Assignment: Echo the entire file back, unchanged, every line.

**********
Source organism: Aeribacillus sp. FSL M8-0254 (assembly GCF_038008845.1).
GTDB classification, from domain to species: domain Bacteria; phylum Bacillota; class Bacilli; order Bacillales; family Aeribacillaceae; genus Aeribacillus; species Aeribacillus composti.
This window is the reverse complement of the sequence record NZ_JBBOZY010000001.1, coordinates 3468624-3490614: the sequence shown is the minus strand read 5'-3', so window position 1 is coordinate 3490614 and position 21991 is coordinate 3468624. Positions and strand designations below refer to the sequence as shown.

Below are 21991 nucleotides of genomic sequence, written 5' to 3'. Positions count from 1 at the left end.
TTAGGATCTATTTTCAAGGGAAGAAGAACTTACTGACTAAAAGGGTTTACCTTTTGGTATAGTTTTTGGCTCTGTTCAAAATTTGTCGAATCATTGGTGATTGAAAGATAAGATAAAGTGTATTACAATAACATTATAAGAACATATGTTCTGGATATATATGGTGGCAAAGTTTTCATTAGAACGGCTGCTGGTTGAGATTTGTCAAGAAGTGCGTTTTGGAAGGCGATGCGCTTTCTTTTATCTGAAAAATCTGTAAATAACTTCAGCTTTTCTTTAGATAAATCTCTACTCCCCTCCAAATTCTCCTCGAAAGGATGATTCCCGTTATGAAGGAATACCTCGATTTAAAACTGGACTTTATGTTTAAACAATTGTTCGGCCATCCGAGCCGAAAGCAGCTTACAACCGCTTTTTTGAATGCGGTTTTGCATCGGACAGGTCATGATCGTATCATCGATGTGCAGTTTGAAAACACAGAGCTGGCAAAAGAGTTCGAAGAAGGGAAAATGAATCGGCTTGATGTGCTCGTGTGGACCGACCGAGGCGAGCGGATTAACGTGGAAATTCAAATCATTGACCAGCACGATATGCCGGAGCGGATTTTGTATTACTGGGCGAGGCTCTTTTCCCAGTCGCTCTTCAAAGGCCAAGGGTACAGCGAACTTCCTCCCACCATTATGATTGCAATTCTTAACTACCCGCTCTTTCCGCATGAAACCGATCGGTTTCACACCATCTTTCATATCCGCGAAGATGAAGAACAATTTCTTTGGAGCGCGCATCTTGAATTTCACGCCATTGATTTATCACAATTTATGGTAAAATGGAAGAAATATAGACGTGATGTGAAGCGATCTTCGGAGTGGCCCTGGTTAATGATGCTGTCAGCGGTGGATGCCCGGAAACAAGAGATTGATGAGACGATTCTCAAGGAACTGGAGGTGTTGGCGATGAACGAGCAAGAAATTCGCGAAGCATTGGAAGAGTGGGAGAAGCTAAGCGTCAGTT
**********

Source organism: Aeribacillus sp. FSL M8-0254 (assembly GCF_038008845.1).
GTDB classification, from domain to species: domain Bacteria; phylum Bacillota; class Bacilli; order Bacillales; family Aeribacillaceae; genus Aeribacillus; species Aeribacillus composti.
This window is the reverse complement of the sequence record NZ_JBBOZY010000001.1, coordinates 3468624-3490614: the sequence shown is the minus strand read 5'-3', so window position 1 is coordinate 3490614 and position 21991 is coordinate 3468624. Positions and strand designations below refer to the sequence as shown.

Below are 21991 nucleotides of genomic sequence, written 5' to 3'. Positions count from 1 at the left end.
TTAGGATCTATTTTCAAGGGAAGAAGAACTTACTGACTAAAAGGGTTTACCTTTTGGTATAGTTTTTGGCTCTGTTCAAAATTTGTCGAATCATTGGTGATTGAAAGATAAGATAAAGTGTATTACAATAACATTATAAGAACATATGTTCTGGATATATATGGTGGCAAAGTTTTCATTAGAACGGCTGCTGGTTGAGATTTGTCAAGAAGTGCGTTTTGGAAGGCGATGCGCTTTCTTTTATCTGAAAAATCTGTAAATAACTTCAGCTTTTCTTTAGATAAATCTCTACTCCCCTCCAAATTCTCCTCGAAAGGATGATTCCCGTTATGAAGGAATACCTCGATTTAAAACTGGACTTTATGTTTAAACAATTGTTCGGCCATCCGAGCCGAAAGCAGCTTACAACCGCTTTTTTGAATGCGGTTTTGCATCGGACAGGTCATGATCGTATCATCGATGTGCAGTTTGAAAACACAGAGCTGGCAAAAGAGTTCGAAGAAGGGAAAATGAATCGGCTTGATGTGCTCGTGTGGACCGACCGAGGCGAGCGGATTAACGTGGAAATTCAAATCATTGACCAGCACGATATGCCGGAGCGGATTTTGTATTACTGGGCGAGGCTCTTTTCCCAGTCGCTCTTCAAAGGCCAAGGGTACAGCGAACTTCCTCCCACCATTATGATTGCAATTCTTAACTACCCGCTCTTTCCGCATGAAACCGATCGGTTTCACACCATCTTTCATATCCGCGAAGATGAAGAACAATTTCTTTGGAGCGCGCATCTTGAATTTCACGCCATTGATTTATCACAATTTATGGTAAAATGGAAGAAATATAGACGTGATGTGAAGCGATCTTCGGAGTGGCCCTGGTTAATGATGCTGTCAGCGGTGGATGCCCGGAAACAAGAGATTGATGAGACGATTCTCAAGGAACTGGAGGTGTTGGCGATGAACGAGCAAGAAATTCGCGAAGCATTGGAAGAGTGGGAGAAGCTAAGCGTCAGTT